“We don’t hire anything out,” she said. “We don’t have a property manager, for instance. I handle that.
I take care of all our rental properties – finding tenants, getting them ready, collecting money, and John does all the repairs, the maintenance and remodeling. We do everything in house.”
Petrella got her first job when she was 15, working after school in an auto parts store. It was the first of many, but the work ethic she built has held her in good stead now that she and her husband have their own businesses.
Her only regret? Waiting so long to open her hair salon.
“Don’t wait,” she said. “I wish I’d done it earlier. If you have an idea, a passion for it, do it sooner than later. And be ready to work extremely hard. Owning your own business is 24 hours a day, don’t let anyone kid you. When you’re not working, you’re thinking about it.”
Zalenski’s first job was in the restaurant business: He started working at Elby’s Big Boy in Martins Ferry in 1975 while he was still in high school. He earned his bachelor’s degree in education from Franciscan University of Steubenville in 1980, working for Marriott Corp. and other restaurant chains while he took classes in marketing and food preparation. Returning to Elby’s, he served as general manager for 13 years before the chain closed. He worked for another restaurant chain in the Ohio Valley before striking out on his own, operating a small diner in downtown Steubenville for a time before moving to his current location in Wintersville in November 2005.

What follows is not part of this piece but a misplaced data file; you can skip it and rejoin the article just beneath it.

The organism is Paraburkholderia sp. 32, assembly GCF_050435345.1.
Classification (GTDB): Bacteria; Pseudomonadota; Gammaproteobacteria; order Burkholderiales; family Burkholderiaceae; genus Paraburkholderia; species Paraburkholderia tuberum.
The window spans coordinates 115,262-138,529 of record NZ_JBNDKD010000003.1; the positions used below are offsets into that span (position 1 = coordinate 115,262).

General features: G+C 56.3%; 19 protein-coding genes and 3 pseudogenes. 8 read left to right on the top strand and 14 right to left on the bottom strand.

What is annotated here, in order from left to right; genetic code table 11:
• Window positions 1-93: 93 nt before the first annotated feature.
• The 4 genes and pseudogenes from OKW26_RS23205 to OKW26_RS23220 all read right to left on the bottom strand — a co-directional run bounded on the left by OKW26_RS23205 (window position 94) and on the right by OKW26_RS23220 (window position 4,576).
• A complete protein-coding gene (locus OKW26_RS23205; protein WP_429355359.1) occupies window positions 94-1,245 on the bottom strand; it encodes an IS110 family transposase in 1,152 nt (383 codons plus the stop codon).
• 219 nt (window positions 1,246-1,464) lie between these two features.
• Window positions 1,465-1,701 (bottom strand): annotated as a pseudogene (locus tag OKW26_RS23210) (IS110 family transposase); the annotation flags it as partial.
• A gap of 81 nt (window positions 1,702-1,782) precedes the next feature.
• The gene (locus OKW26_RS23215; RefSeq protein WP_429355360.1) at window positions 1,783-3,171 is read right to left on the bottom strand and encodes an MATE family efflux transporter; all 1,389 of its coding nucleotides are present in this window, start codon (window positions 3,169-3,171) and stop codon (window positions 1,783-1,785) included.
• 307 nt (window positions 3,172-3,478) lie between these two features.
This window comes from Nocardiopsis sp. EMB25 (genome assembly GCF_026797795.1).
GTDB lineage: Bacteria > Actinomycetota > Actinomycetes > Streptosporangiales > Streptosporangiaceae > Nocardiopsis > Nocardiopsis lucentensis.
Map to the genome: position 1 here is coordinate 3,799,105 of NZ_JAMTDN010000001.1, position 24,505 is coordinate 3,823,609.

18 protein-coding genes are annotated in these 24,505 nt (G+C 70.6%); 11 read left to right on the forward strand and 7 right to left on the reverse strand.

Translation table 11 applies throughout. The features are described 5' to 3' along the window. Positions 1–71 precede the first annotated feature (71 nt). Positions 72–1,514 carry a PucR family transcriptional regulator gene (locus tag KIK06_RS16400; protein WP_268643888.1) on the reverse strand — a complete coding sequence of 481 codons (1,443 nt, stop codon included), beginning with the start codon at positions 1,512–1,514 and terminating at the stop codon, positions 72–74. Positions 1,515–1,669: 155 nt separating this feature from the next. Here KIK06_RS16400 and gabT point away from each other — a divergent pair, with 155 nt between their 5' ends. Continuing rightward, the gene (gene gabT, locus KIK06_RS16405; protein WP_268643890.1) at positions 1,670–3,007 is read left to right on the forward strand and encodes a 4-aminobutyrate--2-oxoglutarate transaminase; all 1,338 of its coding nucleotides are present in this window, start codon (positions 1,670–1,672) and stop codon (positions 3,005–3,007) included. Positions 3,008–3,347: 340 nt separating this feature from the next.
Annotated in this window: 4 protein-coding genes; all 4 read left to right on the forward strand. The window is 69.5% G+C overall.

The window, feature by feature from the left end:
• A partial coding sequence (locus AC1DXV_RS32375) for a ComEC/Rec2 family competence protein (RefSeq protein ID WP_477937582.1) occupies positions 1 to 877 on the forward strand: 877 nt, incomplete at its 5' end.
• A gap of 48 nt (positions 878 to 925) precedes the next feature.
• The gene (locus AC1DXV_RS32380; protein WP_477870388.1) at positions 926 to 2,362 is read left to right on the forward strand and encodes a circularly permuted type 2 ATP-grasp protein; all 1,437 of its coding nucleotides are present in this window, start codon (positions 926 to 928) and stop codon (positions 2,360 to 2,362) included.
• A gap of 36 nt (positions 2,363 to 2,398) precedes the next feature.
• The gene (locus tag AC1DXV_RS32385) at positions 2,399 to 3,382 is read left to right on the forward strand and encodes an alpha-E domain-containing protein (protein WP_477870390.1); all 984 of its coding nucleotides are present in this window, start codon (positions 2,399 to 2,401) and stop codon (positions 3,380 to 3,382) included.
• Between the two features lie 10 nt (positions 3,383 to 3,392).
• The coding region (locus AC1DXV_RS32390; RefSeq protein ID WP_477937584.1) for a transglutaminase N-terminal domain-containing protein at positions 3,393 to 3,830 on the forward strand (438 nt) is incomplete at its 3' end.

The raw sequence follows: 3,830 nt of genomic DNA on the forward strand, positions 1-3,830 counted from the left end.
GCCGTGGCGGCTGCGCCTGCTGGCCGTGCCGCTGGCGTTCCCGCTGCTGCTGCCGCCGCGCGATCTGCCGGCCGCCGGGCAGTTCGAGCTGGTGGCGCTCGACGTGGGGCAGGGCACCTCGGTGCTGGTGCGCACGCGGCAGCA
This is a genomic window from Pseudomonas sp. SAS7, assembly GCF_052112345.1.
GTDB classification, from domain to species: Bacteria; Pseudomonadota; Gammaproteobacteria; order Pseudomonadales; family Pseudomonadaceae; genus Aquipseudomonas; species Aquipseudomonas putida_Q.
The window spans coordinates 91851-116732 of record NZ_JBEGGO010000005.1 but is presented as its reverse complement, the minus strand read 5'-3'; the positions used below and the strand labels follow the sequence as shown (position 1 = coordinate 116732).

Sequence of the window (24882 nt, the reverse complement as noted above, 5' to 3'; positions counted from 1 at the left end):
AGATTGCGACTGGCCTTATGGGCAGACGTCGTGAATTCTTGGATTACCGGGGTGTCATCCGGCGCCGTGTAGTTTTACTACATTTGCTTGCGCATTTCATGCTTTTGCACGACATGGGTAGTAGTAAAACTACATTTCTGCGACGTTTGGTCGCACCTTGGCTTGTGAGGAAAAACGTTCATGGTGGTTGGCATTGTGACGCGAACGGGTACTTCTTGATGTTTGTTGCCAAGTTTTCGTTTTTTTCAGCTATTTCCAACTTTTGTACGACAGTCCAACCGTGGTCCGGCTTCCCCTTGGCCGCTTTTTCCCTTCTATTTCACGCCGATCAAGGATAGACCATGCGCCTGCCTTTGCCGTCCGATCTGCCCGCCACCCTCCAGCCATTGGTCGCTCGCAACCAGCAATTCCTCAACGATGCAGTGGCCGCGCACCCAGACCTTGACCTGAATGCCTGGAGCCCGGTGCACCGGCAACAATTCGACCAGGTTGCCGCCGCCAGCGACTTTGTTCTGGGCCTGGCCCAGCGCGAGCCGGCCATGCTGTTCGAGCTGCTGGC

Business has grown consistently since he started the restaurant seven years ago, which he credits to their management philosophy – to make sure guests feel they’re getting more bang for their buck from Zalenski’s in terms of food, service and entertainment than competitors offer. He said staffing is also critical: Hire the best people available, and make sure they have the training they need “to keep them informed and motivated.”
He said owning your own business requires a certain flexibility as well.
“You have to stay one step ahead of what your customer base is looking for,” he said. “With the economy the way it is and everything that’s happening, you have to be flexible, take a step back, look at your surroundings and think, ‘What do I need to change to keep the business that I have?'”
He said it’s a moving target, particularly in the restaurant business.
“I was thinking about it the other day,” he said. “When I look back at what we’ve achieved since we opened eight years ago, I realize how much the restaurant has changed. That deals, basically, with what my customers are looking for. If I don’t meet their needs, they’ll look (elsewhere).”
SIFE faculty adviser Thomas Kelly, who organized the event, said he’s hoping it will inspire budding entrepreneurs “to use their talents and skills to open their own businesses and improve the lives of the citizens throughout the community.”